In fact, our early colonial government encouraged the change from then favourite tipple rum to beer. They saw it as a beneficial change from the problems associated with rum. Other countries now see vodka, ouzo, whiskey, Bourbon and wine as high-alcohol problem drinks. Solution: reduce tax on beer.
Alan Johnson, Surrey Hills
Firm ‘no’ to Trump’s visit
Why would we want a visit from a billionaire property developer and TV personality who just wants to come here to play golf, and who makes racist remarks about refugees, is a gun supporter and has demonstrated little respect for women, all of which are the opposite of Australia’s respected cultural values?
Why would we want to get involved in the conflict between Iran and Washington by providing scarce Australian military assets to “protect shipping”? If our government agreed to the US request, it would make the case that Australia has a direct stake in escalating tensions just as it did following our involvement in Vietnam, Iraq and Afghanistan. What is the exit strategy when things, inevitably, go pear-shaped? Why would we want a visit from a person whose administration wants to put nuclear weapons on Australian soil?
Graeme Wishart, East Geelong
Teague for Blues’ success
As a fully paid Carlton member for the past 19 years, some of the board’s decisions have almost sent me over the edge – notably the appointment of Denis Pagan, followed by the disgraceful sacking of Brett Rattan and the appointment of Mick Malthouse.
The club now has an opportunity to move forward by appointing caretaker coach David Teague. By all accounts the players love him and their performance over the last several weeks is testament to his influence and their ability to enjoy playing and experience winning.
It would be a disaster if the board again appointed a “big name” to take us to the next grand final. Please, Blues’ members and supporters, get behind Teague, turn up for the remaining games, call the club and express your opinion.
Joan Goldinger, Maidstone
AND ANOTHER THING
Trophy room of a high roller : elephant, lion and a snarling wombat.
Ralph Frank, Malvern East
Why have both sides of Parliament gone quiet on the casino?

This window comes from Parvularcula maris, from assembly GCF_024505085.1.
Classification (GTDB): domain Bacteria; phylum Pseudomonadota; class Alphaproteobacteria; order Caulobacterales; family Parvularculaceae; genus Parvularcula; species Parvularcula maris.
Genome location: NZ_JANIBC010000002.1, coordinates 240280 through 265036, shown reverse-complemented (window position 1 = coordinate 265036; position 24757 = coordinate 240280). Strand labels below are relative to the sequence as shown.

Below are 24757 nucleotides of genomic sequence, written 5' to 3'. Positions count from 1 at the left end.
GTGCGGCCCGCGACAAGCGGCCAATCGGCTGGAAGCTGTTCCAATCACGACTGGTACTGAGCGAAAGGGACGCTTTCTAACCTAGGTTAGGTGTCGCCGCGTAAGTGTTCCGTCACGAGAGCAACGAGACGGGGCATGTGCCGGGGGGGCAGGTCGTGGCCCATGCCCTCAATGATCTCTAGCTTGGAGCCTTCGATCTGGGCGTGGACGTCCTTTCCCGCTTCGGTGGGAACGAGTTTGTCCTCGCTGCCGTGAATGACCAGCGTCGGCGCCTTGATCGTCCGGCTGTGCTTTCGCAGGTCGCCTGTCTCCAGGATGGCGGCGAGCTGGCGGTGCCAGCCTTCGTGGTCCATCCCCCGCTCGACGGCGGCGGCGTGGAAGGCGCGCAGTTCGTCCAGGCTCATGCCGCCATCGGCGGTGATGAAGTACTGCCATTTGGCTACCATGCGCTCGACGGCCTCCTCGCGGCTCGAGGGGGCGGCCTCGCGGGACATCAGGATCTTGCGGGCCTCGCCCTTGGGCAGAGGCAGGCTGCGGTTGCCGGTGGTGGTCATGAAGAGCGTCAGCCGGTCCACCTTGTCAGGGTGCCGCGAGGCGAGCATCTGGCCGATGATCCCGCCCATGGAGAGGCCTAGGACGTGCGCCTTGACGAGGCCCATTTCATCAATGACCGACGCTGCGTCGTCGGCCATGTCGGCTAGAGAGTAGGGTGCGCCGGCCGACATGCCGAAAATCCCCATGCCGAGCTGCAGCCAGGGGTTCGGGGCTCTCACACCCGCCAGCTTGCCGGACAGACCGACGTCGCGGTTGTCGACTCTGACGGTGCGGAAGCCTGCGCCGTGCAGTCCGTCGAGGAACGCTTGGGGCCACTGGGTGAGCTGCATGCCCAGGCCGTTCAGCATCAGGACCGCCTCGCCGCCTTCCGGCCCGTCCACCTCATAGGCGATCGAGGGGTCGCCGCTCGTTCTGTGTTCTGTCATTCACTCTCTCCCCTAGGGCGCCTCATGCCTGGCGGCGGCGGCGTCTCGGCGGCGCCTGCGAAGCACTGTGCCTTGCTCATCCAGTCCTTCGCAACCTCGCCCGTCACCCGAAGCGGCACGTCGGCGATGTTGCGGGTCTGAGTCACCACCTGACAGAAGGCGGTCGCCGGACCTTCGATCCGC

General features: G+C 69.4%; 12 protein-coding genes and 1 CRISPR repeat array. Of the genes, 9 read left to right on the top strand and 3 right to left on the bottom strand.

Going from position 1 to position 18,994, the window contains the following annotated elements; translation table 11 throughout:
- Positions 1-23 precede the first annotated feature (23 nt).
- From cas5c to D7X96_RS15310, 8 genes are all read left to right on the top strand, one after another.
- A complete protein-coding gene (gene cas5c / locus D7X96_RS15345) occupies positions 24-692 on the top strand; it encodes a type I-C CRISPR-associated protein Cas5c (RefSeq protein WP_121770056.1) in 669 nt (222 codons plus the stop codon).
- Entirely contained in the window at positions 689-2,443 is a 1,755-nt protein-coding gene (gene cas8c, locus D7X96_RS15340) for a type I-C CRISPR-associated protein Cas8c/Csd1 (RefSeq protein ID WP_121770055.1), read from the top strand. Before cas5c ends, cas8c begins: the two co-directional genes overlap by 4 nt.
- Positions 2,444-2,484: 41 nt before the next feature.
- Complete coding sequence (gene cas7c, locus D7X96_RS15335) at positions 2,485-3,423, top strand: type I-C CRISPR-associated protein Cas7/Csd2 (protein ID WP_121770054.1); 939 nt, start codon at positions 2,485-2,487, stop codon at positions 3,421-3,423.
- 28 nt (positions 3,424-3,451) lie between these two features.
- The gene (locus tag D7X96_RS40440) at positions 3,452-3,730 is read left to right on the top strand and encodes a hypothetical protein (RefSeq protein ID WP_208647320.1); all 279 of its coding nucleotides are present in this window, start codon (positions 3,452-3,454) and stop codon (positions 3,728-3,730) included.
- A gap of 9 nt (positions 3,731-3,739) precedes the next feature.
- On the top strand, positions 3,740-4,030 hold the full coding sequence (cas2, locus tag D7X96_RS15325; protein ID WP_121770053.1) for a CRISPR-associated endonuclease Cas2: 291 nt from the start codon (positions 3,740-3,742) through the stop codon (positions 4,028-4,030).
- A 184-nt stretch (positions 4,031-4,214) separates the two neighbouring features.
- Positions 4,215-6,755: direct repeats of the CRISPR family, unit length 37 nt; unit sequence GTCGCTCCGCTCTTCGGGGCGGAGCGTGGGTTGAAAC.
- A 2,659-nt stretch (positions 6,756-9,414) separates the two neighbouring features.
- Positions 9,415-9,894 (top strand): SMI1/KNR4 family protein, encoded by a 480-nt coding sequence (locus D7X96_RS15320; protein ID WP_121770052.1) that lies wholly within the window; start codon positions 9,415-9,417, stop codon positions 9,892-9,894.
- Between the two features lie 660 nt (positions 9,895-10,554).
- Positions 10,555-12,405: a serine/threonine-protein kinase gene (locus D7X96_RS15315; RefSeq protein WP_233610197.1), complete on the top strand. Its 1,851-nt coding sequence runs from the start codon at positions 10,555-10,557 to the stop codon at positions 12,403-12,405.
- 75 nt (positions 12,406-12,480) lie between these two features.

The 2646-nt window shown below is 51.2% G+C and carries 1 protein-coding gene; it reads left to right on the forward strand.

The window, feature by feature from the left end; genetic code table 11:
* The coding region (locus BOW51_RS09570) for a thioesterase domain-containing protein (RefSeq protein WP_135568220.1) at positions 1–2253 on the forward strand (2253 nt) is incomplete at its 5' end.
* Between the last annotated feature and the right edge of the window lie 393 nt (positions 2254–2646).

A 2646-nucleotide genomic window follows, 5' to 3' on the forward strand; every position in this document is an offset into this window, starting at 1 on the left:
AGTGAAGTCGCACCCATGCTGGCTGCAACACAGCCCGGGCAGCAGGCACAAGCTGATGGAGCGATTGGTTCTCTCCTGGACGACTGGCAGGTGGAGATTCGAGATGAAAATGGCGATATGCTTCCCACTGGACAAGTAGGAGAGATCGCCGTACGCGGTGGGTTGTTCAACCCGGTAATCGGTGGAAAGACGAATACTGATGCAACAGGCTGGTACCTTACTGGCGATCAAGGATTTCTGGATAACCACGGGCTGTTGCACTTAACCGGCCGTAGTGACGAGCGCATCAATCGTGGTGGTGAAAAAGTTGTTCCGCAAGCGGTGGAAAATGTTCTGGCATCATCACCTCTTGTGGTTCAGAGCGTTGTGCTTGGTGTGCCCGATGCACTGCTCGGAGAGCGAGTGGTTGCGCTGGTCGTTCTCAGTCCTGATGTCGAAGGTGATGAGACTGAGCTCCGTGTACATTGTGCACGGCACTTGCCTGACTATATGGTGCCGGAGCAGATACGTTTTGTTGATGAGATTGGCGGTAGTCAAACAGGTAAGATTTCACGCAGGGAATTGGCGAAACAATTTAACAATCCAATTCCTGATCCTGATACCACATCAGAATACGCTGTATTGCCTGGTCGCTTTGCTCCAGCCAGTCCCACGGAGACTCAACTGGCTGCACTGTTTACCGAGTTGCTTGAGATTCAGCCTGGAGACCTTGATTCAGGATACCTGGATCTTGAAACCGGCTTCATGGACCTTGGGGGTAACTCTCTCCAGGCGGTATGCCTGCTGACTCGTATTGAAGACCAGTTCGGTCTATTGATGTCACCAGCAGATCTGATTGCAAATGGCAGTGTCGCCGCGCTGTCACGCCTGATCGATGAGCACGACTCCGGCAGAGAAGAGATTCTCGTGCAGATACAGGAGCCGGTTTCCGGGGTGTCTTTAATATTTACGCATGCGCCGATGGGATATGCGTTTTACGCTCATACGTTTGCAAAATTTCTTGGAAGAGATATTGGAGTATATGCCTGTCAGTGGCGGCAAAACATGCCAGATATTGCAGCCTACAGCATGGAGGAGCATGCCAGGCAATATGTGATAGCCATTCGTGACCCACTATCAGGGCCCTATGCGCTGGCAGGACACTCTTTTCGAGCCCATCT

John Patterson, Williamstown
Brexiteers’ high-handedness is almost breathtaking. It’s Britain that’s divorcing the EU, not the other way around.
Tony Adami, Caulfield South
What’s more important to our security: a few refugees arriving by boat or that we have less than a month’s supply of fuel?
Kyle Matheson, Mont Albert
It won’t take much to torpedo ScoMo’s plan to ship oil from the US. Just one torpedo, in fact.
Mark Kennedy, Sebastopol
The United States
Let me guess: the US will withhold oil supply to Australia unless we join it in another illegal invasion.
John Ashton, Healesville
Melania is “desperate” to visit Australia. What other reason do we need for a presidential visit? Oh, that’s right, golf.
Greg Bardin, Altona North
Melania should have enough in her piggy bank to pay for her own trip and security. I bet our PM falls for it and we all pay for it.
Elaine Hurst, Ocean Grove
Our greedy electorate voted for more money in their back pockets, not US missiles in Darwin or a visit from a hate monger.
Ian Millar, Mordialloc
The NRA is the devil.
Terry Kelly, Fitzroy North
Steve Smith buried Australian ghosts at the Edgbaston graveyard. Roll on Lord’s.
Jonathan Lipshut, Elwood
Once an ad has been screened 1000 times, it should be replaced. Ads shown during the cricket would be replaced every few days.
Rod Smyrk, Sunbury
Thank goodness someone found a bit of sauce for the Pies.
Beryl Helme, North Fitzroy